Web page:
Customer Service Home | Bad Breath Stopped  | Teeth Whitening Tips |  Canker Sores Cure | Receding Gums  |  Dental Health Articles |  Parents Dental Center  | Dental Health Tips| | About Us | Privacy Policy

"The major health risks of gum disease"

Why gum disease is a threat to your well-being

Just as skin prevents bacteria from entering your body, healthy gum tissue acts as a barrier, preventing bacteria from entering your body. When bacteria destroy gum tissue, as the case in gum disease, the barrier is no longer effective.

Bacteria now have a direct route into your body! Bacteria and their toxins enter damaged blood vessels that run through your gums. Once inside these vessels, they travel through your circulation where they are capable of causing more severe health problems including:

Premature Pregnancies:
Recent research has shown that mothers with periodontal disease are seven times more likely to deliver preterm, low birth weight infants. This finding reinforces well documented observations that infections during pregnancy increase the risk of premature births.

Genital and urinary tract infections, for instance, dramatically increase a woman's chance of delivering a premature infant. Like genital and urinary tract infections, gum disease represents a bacterial infection of the body. A woman considering pregnancy should visit her dentist to treat gum disease before pregnancy starts.

Stroke and Heart Attacks:
An ever-growing body of research links advanced gum disease and the occurrence of heart attacks and strokes. In studies conducted in the United States, Canada, Great Britain, Sweden, and Germany, researchers found that people with advanced gum disease also had a 25% to 100% increased risk of suffering from a heart attack than those without advanced gum disease. A similar relationship exists between advanced gum disease and the development of strokes.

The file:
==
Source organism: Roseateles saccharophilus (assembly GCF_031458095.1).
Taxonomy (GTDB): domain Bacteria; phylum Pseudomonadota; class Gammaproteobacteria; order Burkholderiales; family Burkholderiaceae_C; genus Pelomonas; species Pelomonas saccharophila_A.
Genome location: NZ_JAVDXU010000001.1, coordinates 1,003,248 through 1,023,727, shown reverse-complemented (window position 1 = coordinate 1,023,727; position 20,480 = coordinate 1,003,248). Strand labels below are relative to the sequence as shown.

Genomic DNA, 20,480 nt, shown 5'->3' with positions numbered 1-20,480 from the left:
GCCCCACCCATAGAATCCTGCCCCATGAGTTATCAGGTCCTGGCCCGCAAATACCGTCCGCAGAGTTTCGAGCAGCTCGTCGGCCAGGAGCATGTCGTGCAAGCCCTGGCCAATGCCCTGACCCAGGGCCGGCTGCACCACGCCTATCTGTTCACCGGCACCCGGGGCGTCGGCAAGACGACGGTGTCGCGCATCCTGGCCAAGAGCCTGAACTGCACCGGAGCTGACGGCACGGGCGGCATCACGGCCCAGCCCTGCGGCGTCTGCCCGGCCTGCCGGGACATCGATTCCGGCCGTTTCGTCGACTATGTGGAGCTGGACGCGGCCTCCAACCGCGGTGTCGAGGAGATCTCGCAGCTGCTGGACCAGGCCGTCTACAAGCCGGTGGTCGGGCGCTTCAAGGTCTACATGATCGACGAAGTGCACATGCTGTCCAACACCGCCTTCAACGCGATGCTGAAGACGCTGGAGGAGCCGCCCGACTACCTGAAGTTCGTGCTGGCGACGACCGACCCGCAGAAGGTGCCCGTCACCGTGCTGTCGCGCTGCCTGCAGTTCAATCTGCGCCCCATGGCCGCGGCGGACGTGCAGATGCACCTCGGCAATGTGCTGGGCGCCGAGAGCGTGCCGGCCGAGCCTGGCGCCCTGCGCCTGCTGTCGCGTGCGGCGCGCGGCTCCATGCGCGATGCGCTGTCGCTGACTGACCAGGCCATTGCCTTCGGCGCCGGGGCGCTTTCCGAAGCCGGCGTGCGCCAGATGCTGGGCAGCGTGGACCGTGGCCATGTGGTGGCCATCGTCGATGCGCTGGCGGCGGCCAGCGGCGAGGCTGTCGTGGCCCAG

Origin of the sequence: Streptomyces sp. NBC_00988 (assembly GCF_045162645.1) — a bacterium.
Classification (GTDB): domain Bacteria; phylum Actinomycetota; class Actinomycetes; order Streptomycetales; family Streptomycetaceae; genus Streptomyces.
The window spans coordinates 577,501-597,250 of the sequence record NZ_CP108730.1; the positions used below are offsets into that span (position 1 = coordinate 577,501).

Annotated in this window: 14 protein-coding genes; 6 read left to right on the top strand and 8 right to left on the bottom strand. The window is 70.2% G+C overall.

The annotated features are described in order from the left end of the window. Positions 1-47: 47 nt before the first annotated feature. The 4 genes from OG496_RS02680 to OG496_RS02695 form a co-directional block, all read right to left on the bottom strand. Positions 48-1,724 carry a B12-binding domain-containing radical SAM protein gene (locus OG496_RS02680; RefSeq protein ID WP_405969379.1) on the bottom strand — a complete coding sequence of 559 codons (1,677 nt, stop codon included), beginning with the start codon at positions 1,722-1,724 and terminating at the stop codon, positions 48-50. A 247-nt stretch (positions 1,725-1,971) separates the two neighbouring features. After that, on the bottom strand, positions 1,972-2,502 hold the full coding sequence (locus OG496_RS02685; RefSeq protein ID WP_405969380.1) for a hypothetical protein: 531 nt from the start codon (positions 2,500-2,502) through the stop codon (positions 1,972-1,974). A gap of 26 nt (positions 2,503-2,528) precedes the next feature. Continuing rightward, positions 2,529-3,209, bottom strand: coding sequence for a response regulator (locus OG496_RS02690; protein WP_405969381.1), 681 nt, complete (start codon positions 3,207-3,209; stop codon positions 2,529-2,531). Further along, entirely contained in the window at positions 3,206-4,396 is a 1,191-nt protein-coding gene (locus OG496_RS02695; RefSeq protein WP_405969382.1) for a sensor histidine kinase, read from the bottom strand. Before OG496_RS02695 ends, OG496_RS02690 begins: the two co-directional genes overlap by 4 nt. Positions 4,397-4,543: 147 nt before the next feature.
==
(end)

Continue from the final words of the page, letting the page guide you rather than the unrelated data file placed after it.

Theories for the increased risk of heart attack and stroke include:

  • Potential ability of certain bacteria to trigger the clumping of platelets, forming blood clots. These blood clots, in turn, could block arteries to the heart, leading to a heart attack, or block arteries in the brain, leading to a stroke.
  • Inflammatory molecules, produced to fight off the bacterial invaders, over time, may begin to trigger atherosclerosis - a hardening and narrowing of the arteries that can trigger heart attacks and strokes.

  • Bacteria alone may damage the lining of the blood vessels, an event which could also lead to atherosclerosis.

Next... We'll learn the simple things you can do to completely prevent gum disease

Dental Health Home
Gum Disease Guide
Gum Disease Health Risks
Gum Disease Prevention
Gum Disease and Flossing
Gum Disease Flossing
Gum Disease Tools
Gum Disease Overview